SpaceAug 17 2011 11:51 AM

Daniel I would be careful in reading the IPCC 2007 AR4 as this is a political organization and there is much information that is not peer reviewed or which made ii into the report that shouldn't have. If you do read IPCC 2007 AR4 I would recommend you also read the the peer review notes/comments which identify many problems with the accepted final version as well as reading the assessment by the independent review committed of IPCC AR4 known as the InterAcademy Council.

You need to also keep in mind that the IPCC is a political organization with a mandate to show that man causes climate change and while that is true you must be cautious as much of the science has been exaggerated or provided by environmental advocates rather than objective scientists as was seen in a recent IPCC release on sustainibility that contained alot of Greenpeace information.

If you want balanced information Judith Curry's Blog is excellent and althoughv ery heavy on physics and math, Dr. Curry presents the information in an easy to understand format.

John LiffeeAug 17 2011 12:29 PM


Good grief, what a collection of misinformation. For thorough debunking of your first two paragraphs, see items 14, 21, 25, 35, 92, 106 on the website. For starters.

As for Judith Curry, she's about the only legitimate climate scientist of note who's taken a sometimes-contrarian view with respect to IPCC's conclusions. And that's okay — the normal progress of science is messy and involves debate.

SpaceAug 17 2011 02:39 PM

John calm down. is an anti-skeptic site with a politcal agenda. John Cook is not a scientist like Judith Curry and is out promoting his book and trying to cash in like Al Gore IMO. The site is often incorrect sometimes ignoring new data (sea level rise slow down for instance), cherrypicking data (incomplete graphs) and creating many straw man arguments. Daniel would be much better off with more honest and open minded people like Mark Lynas, Andy Revkin or Keith Kloor who have reported honestly on the IPCC/Greenpeace fiasco. I don't begrudge John Cook making a buck from marketing and promoting his point of view but he would not be an unbiased source of information on climate science especially as he is profiting from it. Reading the peer review of the IPCC 2007 AR4 from scientists with criticisms of the material in the IPCC report for oneself is a better way to understand the IPCC problems than reading someone elses agenda driven filtered view is it not? That's what I did, I read the peer review by climate scientists.

I'll leave with a great book recommendation from Duke university's Orrin Pilke (a warmist) called ' Useless Arithmetic: Why Environmental Scientists Can't Predict the Future', which illustrates the absurdity of faith we put into climate models. The IPCC has been far too dependent on models to create future climate scenarios that agree with their predetermined political views and used in preparing their Summary For Policy Makers. The IPCC aslo plans to ignore recommendations from the IAC in continuing to use non-peer reviewed material for its next report. My standards of physical science are higher than that of the IPCC in this regard.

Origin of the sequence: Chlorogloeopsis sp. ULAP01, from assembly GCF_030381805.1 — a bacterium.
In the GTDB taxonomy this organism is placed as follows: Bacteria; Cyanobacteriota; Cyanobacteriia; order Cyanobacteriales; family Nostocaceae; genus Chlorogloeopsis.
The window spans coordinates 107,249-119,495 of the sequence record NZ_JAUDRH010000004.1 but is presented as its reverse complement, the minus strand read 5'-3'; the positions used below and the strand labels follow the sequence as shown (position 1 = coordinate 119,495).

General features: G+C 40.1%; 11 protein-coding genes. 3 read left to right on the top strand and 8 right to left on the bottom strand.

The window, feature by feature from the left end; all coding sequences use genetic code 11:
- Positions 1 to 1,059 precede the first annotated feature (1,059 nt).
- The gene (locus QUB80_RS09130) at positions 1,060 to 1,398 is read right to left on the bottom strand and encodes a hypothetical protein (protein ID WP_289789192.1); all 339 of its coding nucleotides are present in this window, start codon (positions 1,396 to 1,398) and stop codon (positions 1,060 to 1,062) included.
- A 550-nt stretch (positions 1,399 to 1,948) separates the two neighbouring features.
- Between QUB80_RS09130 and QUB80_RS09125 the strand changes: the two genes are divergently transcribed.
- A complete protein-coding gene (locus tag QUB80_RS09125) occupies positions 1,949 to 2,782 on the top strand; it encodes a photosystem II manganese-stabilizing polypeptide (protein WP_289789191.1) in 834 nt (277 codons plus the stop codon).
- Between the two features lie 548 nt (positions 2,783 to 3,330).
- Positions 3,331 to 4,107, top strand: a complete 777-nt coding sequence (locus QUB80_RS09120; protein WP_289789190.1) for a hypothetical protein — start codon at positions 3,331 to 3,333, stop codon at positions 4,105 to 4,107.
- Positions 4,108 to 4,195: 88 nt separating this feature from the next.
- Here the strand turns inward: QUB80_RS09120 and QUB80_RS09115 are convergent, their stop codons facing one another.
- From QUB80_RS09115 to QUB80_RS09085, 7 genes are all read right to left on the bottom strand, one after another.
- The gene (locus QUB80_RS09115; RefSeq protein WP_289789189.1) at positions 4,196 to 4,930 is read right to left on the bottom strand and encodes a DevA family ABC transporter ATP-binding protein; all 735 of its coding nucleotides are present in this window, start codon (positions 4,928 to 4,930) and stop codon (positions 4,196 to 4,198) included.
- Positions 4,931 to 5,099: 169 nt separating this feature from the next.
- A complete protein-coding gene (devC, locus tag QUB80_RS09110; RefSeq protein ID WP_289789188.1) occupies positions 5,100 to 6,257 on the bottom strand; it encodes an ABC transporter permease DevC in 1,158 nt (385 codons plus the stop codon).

Ben VanderVeenAug 17 2011 02:53 PM

I applaud your article, and am more concerned than most of my (Millennial) peers about issues concerning the environment. I'm not at all surprised to see the comment board get flooded with 'Data Obscurers', and those that would rather drag confusing semantics into the conversation rather than get to the core of the issue: Most developed-world people live unsustainable lives. I live in Portland, Oregon, a city known for 'green' lifestyles, and even here we have huge problems to overcome. A carbon tax NEEDS to happen, along with actual altruistic moves by corporations and organizations to lessen carbon footprints. But most importantly, people need to get in touch with the natural world around them. Empathy will breed compassion and responsibility.

John LiffeeAug 17 2011 03:46 PM

@Space — I just don't have the energy to once again go dig up references debunking each one of the apparently un-killable assertions you make. (The silly attacks on the IPCC just keep coming.) Everything you touch on is a bedraggled, well-worn article of faith for the army of know-nothings polluting the blogosphere.

Who the hell are you to make a judgment on the overall import of the peer-review comments going into AR4? Unless you're an experienced, published climate scientist, you are not competent to do so. You've read the comments — well, how about the entirety of the scientific record on the subject, compiled over time?

That's what gets me above all else about the disinformation machine (aside from the fact that it has delayed action to the point where major consequences of a changing climate are nearly inevitable): the notion that thousands of academic researchers around the world, and all that fieldwork documenting the changes that are underway, are somehow united in a giant cabal to pull the wool over the world's eyes. To protect their research grants and barely middle-class salaries. It's just ... ridiculous.

SpaceAug 17 2011 09:37 PM

John I am a physical scientist with family members working in the field of climate science. I download my own climate data to gain understanding and have spent countless hours researching by reading peer reviewed papers. Thanks for asking.

You again, only provide a far left Soros funded link in trying to dismiss my reading of peer reviewed notes on the IPCC 2007 AR4. I'm trying to be apolitical and objective. I didn't tell Daniel not to read the IPCC 2007AR4 I just tried to give him a heads up as to many of its weaknesses and suggested he also seek unbiased sources of information beyond the IPCC.

I recently read more than a dozen peer reviewed papers showing that Arctic summers were likely often ice free over the past 12,000 years ago and that Arctic temperatures were 2C to 4C degrees higher than today in the last 12,000 years. I've looked at GISP2 data on my own and sea level rise data. I really don't understand your intolerance to advice that suggests that individuals do their own examination of the science if so inclined. It isn't that hard and at the very least they would gain a greater appreciation for how great the uncertainties are in the model projections. It isn't that hard for anyone with a physics and math background to understand the IPCC models and it isn't that hard to established parameters of falsification for the IPCC models. You should be encouraging people to apply the Feynman approach to climate change.